From the white-sand beaches and the turquoise waves that lap its shores, to the rugged, arid terrain around Arikok National Park, Aruba, much like its people, is a mashup of culture and landscapes.
Ninety-six nationalities call “One Happy Island” home, and by the age of 12, many of them can speak four languages – Dutch, Spanish, English and the native language of Papiamento.
The island itself is just as diverse. It’s a land where both cactus and palm trees thrive. This kaleidoscope of people and biodiversity means there’s no shortage of things to do on the 75-mile-long island.
The mix of Dutch, Spanish, English and American influences can lead to some wild infusions of dishes. For something uniquely Aruban, there's Zeerovers. The restaurant is literally over the water with several small boats attached to the dock. The menu is good, if without much fanfare. Fresh fish from the dock, hearty shrimp (head and all), plantains and french fries. It’s a cool drink, eat-with-your-hands kind of place.
White fabric draped off tables and chairs set the scene for an elegant experience at Papiamento Restaurant. The 100-year old cunucu (farm) house is surrounded by tall trees, lush greenery and, at the center, a tiled pool whose waters sparkle at night. Word is patrons are welcomed to take a dip, though it might be best to ask first. The menu is expansive, with everything from stone grilled lamb chops to a champagne seafood casserole. Yeshi Yena, a cheese-heavy traditional Aruban casserole, is a definite crowd-pleaser.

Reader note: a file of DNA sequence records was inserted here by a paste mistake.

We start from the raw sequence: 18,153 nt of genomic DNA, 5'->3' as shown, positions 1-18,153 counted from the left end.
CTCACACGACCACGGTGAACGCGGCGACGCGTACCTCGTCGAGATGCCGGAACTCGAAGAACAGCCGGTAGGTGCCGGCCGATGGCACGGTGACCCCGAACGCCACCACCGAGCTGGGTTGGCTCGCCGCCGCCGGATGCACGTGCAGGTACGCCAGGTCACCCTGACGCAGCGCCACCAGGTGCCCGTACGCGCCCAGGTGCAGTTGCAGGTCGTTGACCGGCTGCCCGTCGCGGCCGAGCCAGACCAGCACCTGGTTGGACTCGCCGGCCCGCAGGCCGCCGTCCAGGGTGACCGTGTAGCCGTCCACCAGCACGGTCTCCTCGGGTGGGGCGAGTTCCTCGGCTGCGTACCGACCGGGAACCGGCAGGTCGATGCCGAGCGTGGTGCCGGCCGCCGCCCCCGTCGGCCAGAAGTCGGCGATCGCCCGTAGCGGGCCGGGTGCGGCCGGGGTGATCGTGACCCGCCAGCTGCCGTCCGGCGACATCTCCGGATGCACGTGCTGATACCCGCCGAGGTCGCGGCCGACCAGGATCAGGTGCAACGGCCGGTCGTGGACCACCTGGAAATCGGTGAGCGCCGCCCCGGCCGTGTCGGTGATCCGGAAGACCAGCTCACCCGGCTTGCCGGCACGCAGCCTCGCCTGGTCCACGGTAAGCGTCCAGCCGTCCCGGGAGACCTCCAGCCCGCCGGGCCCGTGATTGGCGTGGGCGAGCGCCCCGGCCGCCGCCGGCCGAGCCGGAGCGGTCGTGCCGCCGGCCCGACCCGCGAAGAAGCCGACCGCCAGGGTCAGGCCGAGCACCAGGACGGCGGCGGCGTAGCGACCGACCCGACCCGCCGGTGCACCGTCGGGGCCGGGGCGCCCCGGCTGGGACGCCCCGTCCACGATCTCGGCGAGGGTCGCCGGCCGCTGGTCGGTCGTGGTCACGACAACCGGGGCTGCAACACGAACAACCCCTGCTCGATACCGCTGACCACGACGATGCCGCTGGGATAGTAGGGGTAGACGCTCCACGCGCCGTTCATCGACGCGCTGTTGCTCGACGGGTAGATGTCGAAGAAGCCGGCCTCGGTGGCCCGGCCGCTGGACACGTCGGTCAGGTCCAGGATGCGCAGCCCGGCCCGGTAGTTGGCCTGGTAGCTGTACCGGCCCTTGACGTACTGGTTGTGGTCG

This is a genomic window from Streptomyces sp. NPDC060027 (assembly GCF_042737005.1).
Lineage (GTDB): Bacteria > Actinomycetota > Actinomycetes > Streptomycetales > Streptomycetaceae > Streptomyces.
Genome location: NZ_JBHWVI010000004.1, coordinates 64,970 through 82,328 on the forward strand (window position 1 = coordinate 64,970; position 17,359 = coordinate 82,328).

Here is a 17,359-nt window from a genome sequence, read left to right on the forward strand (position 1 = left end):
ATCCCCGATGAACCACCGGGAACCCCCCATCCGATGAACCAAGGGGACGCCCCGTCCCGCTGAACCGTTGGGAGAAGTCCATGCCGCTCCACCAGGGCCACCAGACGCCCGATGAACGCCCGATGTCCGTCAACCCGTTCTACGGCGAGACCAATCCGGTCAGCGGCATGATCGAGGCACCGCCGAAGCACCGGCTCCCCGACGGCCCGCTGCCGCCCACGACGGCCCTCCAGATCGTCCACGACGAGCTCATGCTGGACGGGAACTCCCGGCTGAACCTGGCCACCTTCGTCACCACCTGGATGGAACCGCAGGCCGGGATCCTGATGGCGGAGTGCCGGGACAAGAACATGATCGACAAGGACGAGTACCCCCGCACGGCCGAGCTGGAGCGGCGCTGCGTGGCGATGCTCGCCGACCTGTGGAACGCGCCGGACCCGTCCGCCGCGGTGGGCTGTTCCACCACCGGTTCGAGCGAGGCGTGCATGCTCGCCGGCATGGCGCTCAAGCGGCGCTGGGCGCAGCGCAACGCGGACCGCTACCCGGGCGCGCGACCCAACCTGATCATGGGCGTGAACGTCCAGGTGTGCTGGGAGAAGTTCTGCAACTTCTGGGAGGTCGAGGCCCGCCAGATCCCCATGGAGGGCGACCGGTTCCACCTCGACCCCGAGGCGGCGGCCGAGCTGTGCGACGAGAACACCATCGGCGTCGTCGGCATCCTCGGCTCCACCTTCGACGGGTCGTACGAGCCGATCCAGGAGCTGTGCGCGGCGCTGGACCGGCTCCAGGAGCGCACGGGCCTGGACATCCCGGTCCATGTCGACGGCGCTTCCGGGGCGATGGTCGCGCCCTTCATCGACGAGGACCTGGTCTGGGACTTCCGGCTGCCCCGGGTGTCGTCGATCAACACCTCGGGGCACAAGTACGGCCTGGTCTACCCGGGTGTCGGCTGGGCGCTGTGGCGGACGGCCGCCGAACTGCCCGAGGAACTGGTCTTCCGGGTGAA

The Local Store is a place where two worlds collide. The menu filled with burgers, wings and fries will feel very American, but the large selection of local craft beers add a nice dash of Aruba.
For adventure seekers
Nothing like going airborne in the back of a beat up Subaru as your driver twists and turns (intentionally) into sand mounds along Aruba's northern coast. Adrenaline junkies of all levels can opt to hire a driver or grab the wheel of an ATV to rip-and-ride around the island visiting some of the most iconic locations.
Aruba is a predominantly flat island, but for those exploring on foot and looking for a little vertical excitement, there’s Hooiberg (haystack) Mountain. The volcanic formation is 541 feet above sea level and features 587 steps to bring visitors to the top. There’s a small gazebo placed at the halfway point. Best to go in the morning when its cooler and bring lots of water.
Forget stuffy museums, the streets of San Nicolas, the “Sunrise City”, are the art gallery. The entrances of libraries, the sides of business buildings, even park benches are covered in colorful murals or art installations like a massive metal iguana made of an assortment of metal junk by the artist Bordalo II.
If you’re looking to get your hands dirty, The Cosecha Creative Center offers art classes for visitors at its San Nicolas location. You can check the schedule for slated workshops or set up a private class taught by a local artist. There's also a shop to purchase art, jewelry or clothing crafted by local artisans.
For those looking to relax
Sometimes doing nothing at all is the only thing in the planner. There’s no shortage of beautiful beaches in Aruba, but for the classic postcard view, Eagle Beach is the spot. The sand is white, the waters crystal clear and the surf nice and calm.